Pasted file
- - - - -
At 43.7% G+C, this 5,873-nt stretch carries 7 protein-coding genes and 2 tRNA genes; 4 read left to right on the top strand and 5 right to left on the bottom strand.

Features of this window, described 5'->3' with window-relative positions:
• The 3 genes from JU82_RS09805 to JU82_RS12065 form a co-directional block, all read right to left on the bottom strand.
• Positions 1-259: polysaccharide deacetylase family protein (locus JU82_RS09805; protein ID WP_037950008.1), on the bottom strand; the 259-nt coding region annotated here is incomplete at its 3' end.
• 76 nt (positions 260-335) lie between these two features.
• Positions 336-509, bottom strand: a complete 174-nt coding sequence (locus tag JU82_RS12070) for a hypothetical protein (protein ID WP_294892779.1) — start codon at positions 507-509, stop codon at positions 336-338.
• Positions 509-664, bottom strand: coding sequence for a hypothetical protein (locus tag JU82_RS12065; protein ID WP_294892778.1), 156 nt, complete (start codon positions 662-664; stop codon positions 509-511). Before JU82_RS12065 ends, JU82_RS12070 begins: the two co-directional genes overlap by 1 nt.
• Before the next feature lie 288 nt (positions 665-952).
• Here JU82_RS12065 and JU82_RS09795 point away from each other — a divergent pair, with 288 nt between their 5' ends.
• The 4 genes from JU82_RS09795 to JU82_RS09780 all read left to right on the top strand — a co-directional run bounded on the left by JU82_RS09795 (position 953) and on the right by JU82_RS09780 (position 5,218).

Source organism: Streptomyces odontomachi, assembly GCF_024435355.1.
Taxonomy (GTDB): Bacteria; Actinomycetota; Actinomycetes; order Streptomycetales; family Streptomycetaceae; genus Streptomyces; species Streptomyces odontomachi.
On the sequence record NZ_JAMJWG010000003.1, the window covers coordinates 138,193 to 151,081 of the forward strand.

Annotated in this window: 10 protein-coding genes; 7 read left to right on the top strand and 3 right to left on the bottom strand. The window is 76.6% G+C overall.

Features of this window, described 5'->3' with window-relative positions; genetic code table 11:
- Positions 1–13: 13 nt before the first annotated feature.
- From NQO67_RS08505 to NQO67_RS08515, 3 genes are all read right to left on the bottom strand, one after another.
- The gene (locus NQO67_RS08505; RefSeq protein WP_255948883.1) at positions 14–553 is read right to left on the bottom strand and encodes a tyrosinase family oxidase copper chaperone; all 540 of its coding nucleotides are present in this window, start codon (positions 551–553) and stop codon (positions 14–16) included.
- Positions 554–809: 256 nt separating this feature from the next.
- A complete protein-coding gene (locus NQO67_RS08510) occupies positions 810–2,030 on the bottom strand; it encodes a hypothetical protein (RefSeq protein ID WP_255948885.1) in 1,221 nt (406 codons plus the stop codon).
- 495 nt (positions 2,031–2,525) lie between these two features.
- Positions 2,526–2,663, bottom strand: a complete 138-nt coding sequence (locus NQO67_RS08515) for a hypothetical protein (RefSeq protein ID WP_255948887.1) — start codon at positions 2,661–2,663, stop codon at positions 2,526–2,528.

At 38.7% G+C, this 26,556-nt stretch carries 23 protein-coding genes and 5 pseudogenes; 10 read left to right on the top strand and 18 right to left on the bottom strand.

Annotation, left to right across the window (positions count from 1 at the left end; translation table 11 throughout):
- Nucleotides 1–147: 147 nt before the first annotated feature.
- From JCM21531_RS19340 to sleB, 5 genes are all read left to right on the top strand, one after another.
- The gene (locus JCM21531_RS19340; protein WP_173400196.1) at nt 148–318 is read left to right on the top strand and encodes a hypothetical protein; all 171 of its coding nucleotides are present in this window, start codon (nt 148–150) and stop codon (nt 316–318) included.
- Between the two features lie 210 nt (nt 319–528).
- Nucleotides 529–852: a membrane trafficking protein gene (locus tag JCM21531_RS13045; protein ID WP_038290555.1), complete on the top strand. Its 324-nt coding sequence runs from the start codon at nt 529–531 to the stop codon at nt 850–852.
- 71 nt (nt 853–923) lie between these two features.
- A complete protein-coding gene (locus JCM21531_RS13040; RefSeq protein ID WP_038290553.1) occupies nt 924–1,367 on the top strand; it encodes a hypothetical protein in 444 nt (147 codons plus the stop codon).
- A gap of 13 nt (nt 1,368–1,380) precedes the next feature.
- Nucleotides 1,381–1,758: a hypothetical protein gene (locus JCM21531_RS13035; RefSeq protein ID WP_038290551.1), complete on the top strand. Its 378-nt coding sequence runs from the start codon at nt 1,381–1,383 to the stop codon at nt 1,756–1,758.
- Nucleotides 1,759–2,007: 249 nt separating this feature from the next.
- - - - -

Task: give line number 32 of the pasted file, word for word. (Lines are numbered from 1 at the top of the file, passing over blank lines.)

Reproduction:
- A gap of 13 nt (nt 1,368–1,380) precedes the next feature.